Project Details - Ended
- Contract Number:290-10-0019I-1
- Funding Mechanism:
- AHRQ Funded Amount:$799,014
- Principal Investigator:
- Project Dates:6/1/2012 to 7/31/2015
- Care Setting:
- Type of Care:
- Health Care Theme:
Health information technology (IT) has the potential to improve the quality, safety, efficiency, and effectiveness of care. However, the implementation of new health IT systems can change established clinical work processes and workflow, creating more work and unfavorable workflow changes for end users. Anticipated benefits of health IT are therefore difficult to achieve unless implementation and workflow challenges are identified and addressed. This project was one of three contracts awarded under the Agency for Healthcare Research and Quality ACTION II request for task order (RFTO) titled Using Health IT in Practice Redesign: Impact of Health IT on Workflow. The goal of this RFTO was to fund methodologically rigorous research studies of health IT implementation to support practice redesign in ambulatory care settings and to enhance understanding of the causal relationships between health IT and workflow processes.
The overall objective of this project was to study the impacts of health IT implementation on workflow processes in six primary and specialty ambulatory care practices from two participating health care organizations: Billings Clinic in Montana and Cabin Creek Health Systems in West Virginia. These organizations serve different patient populations living in areas with distinct geographic and socioeconomic profiles. Both organizations are engaged in major practice redesign efforts with various health IT implementations to create patient-centered medical homes. Specifically, Billings Clinic planned to implement: 1) an electronic patient homepage in their existing electronic health record (EHR) that aggregates patient information; 2) a standardized message center application; and 3) an e-prescribing application. Cabin Creek Health Systems planned to implement a completely new EHR. New features were to include automatic telephone patient reminders and followup for no-shows, a patient portal, patient kiosks at the clinic, computerized order system with tracking, integrated education materials, deficiency/gaps in care reporting, extensive library of template notes, and voice-recognition for progress note completion.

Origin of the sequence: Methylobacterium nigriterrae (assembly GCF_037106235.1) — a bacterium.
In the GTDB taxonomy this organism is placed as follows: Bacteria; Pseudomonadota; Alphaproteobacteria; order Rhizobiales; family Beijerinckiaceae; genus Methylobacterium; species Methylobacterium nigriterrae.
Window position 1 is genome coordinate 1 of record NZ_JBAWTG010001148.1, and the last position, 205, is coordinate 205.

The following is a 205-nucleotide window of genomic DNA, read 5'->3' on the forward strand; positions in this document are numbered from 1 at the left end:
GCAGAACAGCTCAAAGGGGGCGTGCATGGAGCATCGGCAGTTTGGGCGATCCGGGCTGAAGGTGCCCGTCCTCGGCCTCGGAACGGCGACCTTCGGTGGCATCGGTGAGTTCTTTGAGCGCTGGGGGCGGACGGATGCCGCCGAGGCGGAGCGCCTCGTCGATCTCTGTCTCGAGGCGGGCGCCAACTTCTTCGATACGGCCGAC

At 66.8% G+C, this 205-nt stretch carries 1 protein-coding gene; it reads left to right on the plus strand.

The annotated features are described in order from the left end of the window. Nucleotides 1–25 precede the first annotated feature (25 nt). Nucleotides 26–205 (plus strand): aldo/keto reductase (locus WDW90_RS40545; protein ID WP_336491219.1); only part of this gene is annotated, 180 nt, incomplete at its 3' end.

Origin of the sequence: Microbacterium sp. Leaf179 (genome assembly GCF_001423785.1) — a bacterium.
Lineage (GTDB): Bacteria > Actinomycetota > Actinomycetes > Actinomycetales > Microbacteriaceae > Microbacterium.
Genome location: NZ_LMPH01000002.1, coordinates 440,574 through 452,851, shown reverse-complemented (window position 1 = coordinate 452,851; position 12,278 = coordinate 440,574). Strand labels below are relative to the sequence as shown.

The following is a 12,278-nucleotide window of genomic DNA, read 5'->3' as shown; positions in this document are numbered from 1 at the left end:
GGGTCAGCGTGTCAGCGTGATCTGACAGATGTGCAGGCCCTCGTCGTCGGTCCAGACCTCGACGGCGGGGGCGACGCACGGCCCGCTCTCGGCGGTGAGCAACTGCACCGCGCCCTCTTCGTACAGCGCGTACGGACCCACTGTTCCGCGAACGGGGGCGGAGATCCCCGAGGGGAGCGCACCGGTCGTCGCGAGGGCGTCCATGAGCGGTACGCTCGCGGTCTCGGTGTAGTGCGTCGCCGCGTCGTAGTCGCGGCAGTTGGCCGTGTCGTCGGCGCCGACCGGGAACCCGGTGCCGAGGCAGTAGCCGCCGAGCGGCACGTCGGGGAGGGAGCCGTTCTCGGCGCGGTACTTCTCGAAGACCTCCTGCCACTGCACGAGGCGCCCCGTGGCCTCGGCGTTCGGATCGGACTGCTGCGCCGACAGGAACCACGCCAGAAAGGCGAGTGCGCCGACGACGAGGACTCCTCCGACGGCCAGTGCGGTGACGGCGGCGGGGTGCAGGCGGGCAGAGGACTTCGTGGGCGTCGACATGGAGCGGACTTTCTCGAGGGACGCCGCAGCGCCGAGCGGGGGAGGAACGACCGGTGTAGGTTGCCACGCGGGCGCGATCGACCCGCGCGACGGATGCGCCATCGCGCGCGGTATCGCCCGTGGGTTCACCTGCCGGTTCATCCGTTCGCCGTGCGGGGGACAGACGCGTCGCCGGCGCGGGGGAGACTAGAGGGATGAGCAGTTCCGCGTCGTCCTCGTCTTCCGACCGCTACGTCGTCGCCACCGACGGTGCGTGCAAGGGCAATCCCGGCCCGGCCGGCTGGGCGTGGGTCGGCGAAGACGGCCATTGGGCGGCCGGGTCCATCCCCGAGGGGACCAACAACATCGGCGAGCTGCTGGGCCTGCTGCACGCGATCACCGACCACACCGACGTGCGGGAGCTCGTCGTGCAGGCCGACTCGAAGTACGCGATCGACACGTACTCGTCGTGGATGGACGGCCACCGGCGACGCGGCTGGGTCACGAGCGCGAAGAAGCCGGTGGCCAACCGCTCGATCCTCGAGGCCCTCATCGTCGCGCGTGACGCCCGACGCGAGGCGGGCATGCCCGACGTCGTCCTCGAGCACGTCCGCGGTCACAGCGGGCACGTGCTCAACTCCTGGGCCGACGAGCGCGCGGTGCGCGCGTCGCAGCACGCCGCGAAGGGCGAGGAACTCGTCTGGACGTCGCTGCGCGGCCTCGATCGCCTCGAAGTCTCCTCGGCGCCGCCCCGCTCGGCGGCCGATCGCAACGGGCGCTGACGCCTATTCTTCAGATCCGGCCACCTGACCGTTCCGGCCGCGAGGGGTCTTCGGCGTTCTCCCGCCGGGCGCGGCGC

A mixed-methods approach was applied to understand the relationship between these various health IT implementations and ambulatory care workflow redesign, socio-technical factors and the role they play in mitigating or augmenting health IT’s impacts on workflow processes, and the workflow impacts of health IT magnified through frequently occurring disruptive events such as interruptions and exceptions. The components of the planned evaluation included: 1) non-participant observations and contextual inquiries; 2) mapping and remapping of study practices 3) a pre-post time and motion study; 4) an exploratory log analysis of audit trails and time-stamped clinical data; 5) post-implementation semi-structured interviews; and 6) results triangulation and member checking. Using these complementary quantitative and qualitative methods, this project generated data and insight for understanding how health IT implementation alters clinical workflow and the root causes and consequences of such impacts.